A Closer Look

Examining the News

America Is About to Lose Its 200,000th Life to Coronavirus. How Many More Have to Die?

As another grim milestone approaches, here are the lessons officials ignored and what the country needs to do to prevent further tragedy.

What Can Mayors Do When the Police Stop Doing Their Jobs?

In cities across the country, leaders face a phenomenon encountered in Baltimore and Chicago: officers slowing their work in the wake of high-profile episodes of police violence. Reporter Alec MacGillis asks: Will the result be different this time?

The CARES Act Sent You a $1,200 Check but Gave Millionaires and Billionaires Far More

The stimulus checks were meant to get average Americans through the lockdown, but those $1,200 payouts were small change compared with the billions in tax breaks the CARES Act handed out to the country’s wealthiest.

The Bailout Is Working — for the Rich

The economy is in free fall but Wall Street is thriving, and stocks of big private equity firms are soaring dramatically higher. That tells you who investors think is the real beneficiary of the federal government’s massive rescue efforts.

I’m an Investigative Journalist. These Are the Questions I Asked About the Viral “Plandemic” Video.

ProPublica health care reporter Marshall Allen describes the questions he asks to assess coronavirus misinformation, starting with a viral video that claims the coronavirus is part of a “hidden agenda.”

Coronavirus Entered My Father’s Nursing Home and Nobody Warned Me. I Did Not Get the Chance to Save Him.

Reporter Jan Ransom’s father was the fourth resident of his nursing home to get COVID-19. Nobody told her about the first, so she couldn’t move him before he got sick. “I think that’s very unfair,” her father told her a week before he died.

How the Coronavirus Bailout Repeats 2008’s Mistakes: Huge Corporate Payoffs With Little Accountability

As the government rushes to aid the economy, how that’s done, who benefits and who is left behind matter. So far, the signs are ominous.

The Real Story About Trump’s Latest Attack on the Press

On Wednesday, President Trump filed a libel suit against the New York Times that should be readily dismissed. That hasn’t stopped him from threatening to file more lawsuits soon.

Paratransit Services in New York City Are Severely Limited and Unpredictable. They Still Cost $614 Million a Year.

Access-A-Ride, the MTA’s system for riders with disabilities, sometimes drops people off hours early, and sometimes hours late. Rides have to be booked a full day in advance. It’s absurdly impractical for day-to-day life.

Iowa’s Lesson: Political Parties Are Not as Good as Government Officials at Counting Votes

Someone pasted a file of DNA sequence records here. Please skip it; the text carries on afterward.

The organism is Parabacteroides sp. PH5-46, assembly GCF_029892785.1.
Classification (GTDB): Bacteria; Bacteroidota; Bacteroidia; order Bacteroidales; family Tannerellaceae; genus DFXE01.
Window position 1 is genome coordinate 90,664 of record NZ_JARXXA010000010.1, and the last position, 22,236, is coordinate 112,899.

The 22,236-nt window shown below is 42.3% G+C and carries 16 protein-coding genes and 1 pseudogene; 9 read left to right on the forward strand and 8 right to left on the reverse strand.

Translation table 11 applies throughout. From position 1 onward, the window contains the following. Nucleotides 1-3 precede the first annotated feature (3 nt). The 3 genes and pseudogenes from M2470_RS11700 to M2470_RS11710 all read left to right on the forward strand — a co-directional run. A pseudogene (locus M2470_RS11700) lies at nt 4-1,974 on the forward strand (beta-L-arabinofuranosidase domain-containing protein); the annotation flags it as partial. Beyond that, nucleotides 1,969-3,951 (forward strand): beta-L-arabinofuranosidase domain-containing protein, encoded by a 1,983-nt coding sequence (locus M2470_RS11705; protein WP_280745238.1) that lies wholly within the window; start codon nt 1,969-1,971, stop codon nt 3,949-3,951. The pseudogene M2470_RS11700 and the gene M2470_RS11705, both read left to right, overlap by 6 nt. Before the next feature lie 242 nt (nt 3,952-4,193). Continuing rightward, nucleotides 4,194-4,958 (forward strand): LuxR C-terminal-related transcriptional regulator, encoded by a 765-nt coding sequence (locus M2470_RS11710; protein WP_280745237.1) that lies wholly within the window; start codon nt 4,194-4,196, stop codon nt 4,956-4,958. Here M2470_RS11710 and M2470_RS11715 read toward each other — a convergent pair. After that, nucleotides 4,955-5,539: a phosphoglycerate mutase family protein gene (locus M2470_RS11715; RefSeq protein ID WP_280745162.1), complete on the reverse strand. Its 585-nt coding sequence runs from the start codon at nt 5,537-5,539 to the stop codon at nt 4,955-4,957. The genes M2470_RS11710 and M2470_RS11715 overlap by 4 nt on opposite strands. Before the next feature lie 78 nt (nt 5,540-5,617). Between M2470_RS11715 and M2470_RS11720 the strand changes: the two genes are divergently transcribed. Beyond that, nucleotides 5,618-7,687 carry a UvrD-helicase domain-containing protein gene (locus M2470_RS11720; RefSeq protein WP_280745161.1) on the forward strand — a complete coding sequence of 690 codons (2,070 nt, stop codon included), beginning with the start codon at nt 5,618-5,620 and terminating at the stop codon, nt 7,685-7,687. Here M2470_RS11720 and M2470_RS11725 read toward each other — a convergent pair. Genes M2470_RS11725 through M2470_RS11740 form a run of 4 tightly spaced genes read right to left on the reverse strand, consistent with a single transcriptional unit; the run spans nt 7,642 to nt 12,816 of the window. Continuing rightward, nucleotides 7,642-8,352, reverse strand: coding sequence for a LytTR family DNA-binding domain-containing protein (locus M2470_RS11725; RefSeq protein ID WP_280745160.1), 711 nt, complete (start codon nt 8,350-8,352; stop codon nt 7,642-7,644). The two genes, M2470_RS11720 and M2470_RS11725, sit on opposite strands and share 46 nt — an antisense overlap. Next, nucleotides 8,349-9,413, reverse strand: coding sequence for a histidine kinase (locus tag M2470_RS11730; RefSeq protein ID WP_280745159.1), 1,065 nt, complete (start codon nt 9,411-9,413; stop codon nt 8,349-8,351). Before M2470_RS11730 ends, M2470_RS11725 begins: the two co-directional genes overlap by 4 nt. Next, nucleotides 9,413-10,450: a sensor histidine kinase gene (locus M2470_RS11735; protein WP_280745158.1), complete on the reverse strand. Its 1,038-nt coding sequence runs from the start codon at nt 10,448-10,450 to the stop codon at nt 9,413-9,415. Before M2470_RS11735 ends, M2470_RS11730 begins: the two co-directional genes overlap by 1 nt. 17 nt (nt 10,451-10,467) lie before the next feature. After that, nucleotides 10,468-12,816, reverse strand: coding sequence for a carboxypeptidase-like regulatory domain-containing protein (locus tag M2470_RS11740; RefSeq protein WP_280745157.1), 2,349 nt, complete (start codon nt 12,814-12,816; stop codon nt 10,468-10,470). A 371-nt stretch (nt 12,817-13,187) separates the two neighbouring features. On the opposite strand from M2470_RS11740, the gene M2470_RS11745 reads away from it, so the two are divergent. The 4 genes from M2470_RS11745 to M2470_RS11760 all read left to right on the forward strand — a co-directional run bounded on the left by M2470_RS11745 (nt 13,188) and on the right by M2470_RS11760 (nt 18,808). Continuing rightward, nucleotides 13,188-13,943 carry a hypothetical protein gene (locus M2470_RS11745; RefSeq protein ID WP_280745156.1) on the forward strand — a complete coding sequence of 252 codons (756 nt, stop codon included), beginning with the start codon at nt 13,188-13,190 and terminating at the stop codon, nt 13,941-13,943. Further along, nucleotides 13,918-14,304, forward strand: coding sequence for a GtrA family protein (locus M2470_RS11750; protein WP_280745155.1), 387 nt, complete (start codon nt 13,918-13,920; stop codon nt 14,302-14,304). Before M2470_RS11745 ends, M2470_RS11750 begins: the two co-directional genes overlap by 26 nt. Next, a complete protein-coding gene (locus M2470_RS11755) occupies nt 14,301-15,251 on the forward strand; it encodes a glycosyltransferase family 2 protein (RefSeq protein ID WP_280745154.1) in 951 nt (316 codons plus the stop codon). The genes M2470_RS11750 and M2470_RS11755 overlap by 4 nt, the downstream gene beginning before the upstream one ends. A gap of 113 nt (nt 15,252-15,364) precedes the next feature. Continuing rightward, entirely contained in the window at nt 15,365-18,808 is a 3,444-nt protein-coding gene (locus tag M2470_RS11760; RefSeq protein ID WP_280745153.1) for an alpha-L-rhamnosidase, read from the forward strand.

Most primaries are run by state and local governments. But caucuses are different — and Iowa shows how that can be a problem.

Local Accountability Journalism Still Has a Huge Impact

Between the Local Reporting Network and ProPublica Illinois, our work shows that state leaders across the country are listening and things can change.

We’ve Been Tracking Pharma Payments to Doctors For Nearly A Decade. We Just Made A Big Breakthrough.

For years, we’ve wondered whether a doctor who received a payment linked to a particular drug prescribed more of that drug. With our new analysis, we finally have the answer: yes.

Balancing the Public Interest and a Family’s Grief

ProPublica published a video last week showing the final hours of a 16-year-old migrant who died in Border Patrol custody. The family said they should have been given a chance to see the video before it appeared. They have a point.

University of Illinois Told Our Partners They Must Share Sexual Misconduct Tips With Campus Authorities. Here’s How We’re Protecting Our Sources.

To maintain the privacy of our sources, ProPublica will collect tips coming in about sexual misconduct at the University of Illinois and only share them with our partners at NPR Illinois under certain circumstances.

Trump’s Ukraine Plotting Has Been Happening in Plain Sight. So Why Didn’t We See It?

It’s not just that there’s a lot to pay attention to.

Illinois Is Poised to Become the Gambling Capital of the Midwest

And like the state’s last gambling expansion, in 2009, the massive new bill could bring trouble.

You Can’t Tax the Rich Without the IRS

Until the budget-starved agency is restored, corporations and the wealthy will easily fend off attempts to increase the rates they pay.

How the Rich Really Play, “Who Wants To Be An Ivy Leaguer?”

A ProPublica editor who investigated how the rich buy their children’s way into elite colleges reflects on the latest scandal—and remembers when affluent readers mistook his expose for a “how-to” guide.

What We Learned From the First Year of the Local Reporting Network

Reporters across the country are brimming with ideas for great stories to investigate. All they lack is time and support.

What I Learned Covering HUD: Oversight Failures Are Symptoms of Deeper Dysfunction

My goal this year was to explore HUD’s failure to enforce legal standards for decent, safe, sanitary housing. What started as a simple premise brought to light greater challenges: Years of congressional cuts have left the agency in a state of chaos as communities suffer.

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